Believe Survivors. Act Now. Sara Gashi’s Story, Kosovo


Only 1 in 10 women survivors of violence seek help from police, globally. But even those who do often withdraw from the justice process due to poor responses from police or other judicial actors. Women’s access to justice starts with believing survivors and taking action, every day. Through this special editorial series for the 16 Days of Activism, UN Women showcases the voices of survivors and programmes that transform lives and communities.

“Until I reunite with my children, I won’t give up. They are everything to me,” says Sara Gashi[1], a domestic violence survivor from Kosovo*. “My parents forced me to marry when I was 21 years old. I got married on 8 March, International Women’s Day. My husband, as well as his father and stepmother, physically abused and emotionally tormented me for years. Until one day, after enduring psychological and physical violence for so long, I decided to go to the police.”

Unfortunately, the police officers did not believe Gashi’s story. They tried to convince her that the abuse was not an excuse to leave. Finally, they took her to the Prishtina Domestic Violence Shelter, where she finally felt supported and safe.

Photo: UN Women Kosovo

“The shelter staff provided me with a safe space and took care of me. After I had been there for three months, I realized I was pregnant with my first baby. That’s when I went back home, hoping things had changed,” says Gashi, now a mother of three.

After another eight years of enduring domestic violence, she went back to the same shelter, intent on ending the cycle of abuse. “The shelter informed me about my legal rights, and I filed for divorce. Because I had no income, I was left at the mercy of a free lawyer provided by the court, who showed up only to my first hearing and missed the other three.”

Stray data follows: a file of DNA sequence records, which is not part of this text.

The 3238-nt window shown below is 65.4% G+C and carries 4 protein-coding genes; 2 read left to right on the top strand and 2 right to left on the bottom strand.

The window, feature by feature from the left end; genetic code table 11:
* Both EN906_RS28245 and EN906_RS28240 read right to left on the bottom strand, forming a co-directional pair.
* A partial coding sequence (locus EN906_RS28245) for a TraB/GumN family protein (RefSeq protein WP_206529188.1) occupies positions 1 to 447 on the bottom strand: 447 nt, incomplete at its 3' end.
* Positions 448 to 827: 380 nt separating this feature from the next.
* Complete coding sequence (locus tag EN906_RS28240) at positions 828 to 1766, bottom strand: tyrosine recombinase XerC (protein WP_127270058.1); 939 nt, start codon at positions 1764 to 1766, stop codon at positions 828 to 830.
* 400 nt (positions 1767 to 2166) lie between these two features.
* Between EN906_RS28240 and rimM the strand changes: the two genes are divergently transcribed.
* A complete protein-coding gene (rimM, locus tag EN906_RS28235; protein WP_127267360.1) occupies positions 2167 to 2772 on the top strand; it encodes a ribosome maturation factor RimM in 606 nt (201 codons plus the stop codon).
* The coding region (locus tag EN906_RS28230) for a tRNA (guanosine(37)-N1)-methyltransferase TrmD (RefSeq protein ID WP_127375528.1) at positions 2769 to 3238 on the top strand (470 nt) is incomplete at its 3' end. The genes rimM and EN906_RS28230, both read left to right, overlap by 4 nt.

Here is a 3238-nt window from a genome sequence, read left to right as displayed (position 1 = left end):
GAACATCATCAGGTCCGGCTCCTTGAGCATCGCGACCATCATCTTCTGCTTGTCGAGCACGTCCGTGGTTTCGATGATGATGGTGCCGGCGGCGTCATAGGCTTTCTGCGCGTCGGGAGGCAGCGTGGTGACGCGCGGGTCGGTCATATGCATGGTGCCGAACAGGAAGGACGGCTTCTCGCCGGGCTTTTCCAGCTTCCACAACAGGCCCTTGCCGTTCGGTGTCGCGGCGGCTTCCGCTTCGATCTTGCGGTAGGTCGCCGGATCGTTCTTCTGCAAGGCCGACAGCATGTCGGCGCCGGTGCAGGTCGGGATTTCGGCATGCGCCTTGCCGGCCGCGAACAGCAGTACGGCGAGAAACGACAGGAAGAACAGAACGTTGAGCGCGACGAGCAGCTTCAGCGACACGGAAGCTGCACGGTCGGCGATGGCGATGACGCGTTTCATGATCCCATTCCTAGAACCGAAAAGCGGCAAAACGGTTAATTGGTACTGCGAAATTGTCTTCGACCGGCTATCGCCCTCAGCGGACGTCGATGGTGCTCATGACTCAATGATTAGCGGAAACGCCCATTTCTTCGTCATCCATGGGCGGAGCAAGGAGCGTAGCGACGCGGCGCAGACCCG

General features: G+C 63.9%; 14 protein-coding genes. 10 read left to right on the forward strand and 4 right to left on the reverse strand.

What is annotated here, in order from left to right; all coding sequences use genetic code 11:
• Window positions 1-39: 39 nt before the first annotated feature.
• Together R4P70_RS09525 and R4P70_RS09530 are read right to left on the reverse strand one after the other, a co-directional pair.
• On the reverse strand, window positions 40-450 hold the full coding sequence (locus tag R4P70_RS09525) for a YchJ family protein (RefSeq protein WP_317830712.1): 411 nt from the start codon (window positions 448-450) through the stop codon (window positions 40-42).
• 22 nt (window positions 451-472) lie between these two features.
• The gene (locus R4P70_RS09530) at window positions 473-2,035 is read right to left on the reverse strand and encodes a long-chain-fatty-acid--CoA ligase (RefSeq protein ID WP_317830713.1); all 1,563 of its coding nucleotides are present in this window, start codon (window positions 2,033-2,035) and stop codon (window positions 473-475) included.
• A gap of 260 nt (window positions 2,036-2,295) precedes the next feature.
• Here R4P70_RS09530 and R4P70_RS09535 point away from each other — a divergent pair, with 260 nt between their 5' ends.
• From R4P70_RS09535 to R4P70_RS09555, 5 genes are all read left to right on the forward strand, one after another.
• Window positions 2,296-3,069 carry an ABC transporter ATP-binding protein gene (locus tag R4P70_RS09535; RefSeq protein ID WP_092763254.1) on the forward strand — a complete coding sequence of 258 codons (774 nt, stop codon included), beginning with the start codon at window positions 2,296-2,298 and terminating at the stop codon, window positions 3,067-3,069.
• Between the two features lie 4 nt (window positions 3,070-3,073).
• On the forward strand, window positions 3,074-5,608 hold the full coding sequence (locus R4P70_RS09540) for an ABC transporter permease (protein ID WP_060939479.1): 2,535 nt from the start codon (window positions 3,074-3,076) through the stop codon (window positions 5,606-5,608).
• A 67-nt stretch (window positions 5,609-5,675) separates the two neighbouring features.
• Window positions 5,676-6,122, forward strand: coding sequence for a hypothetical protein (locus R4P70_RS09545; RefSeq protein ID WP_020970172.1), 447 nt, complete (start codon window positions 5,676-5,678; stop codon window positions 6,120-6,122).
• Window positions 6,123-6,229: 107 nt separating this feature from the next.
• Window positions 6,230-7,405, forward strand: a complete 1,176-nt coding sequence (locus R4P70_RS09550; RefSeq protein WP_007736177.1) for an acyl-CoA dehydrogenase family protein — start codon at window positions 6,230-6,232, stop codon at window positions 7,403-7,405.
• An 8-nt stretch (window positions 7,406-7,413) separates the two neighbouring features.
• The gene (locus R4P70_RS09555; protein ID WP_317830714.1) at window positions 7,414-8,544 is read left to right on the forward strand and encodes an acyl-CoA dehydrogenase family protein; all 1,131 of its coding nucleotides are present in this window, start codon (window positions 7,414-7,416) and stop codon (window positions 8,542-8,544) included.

After she had exceeded the maximum one-year stay at the shelter, Gashi no longer had a home, so the court granted custody of her children to her husband and his family. She was homeless for five years, sometimes spending nights at her friends’ houses. Her parents had previously obliged her to waive her inheritance rights so the family property could go to her brother, leaving her with nothing.

She could only see her children twice a month for an hour, and most of the time, her ex-husband didn’t bring all three kids to visit.

A judge refused her request for alimony because her husband had no property in his own name and no income besides social assistance. Her parents and siblings haven’t spoken to her since she left her husband’s home. They also never offered her shelter.

Preventing gender-based violence in Kosovo

Under UN Women’s regional programme on ending violence against women funded by the European Union, the Kosovo Law Institute (KLI) will be launching  an online platform providing free legal aid advice for women and girls with a special focus on domestic violence survivors and women from disadvantaged groups. 

How you can take action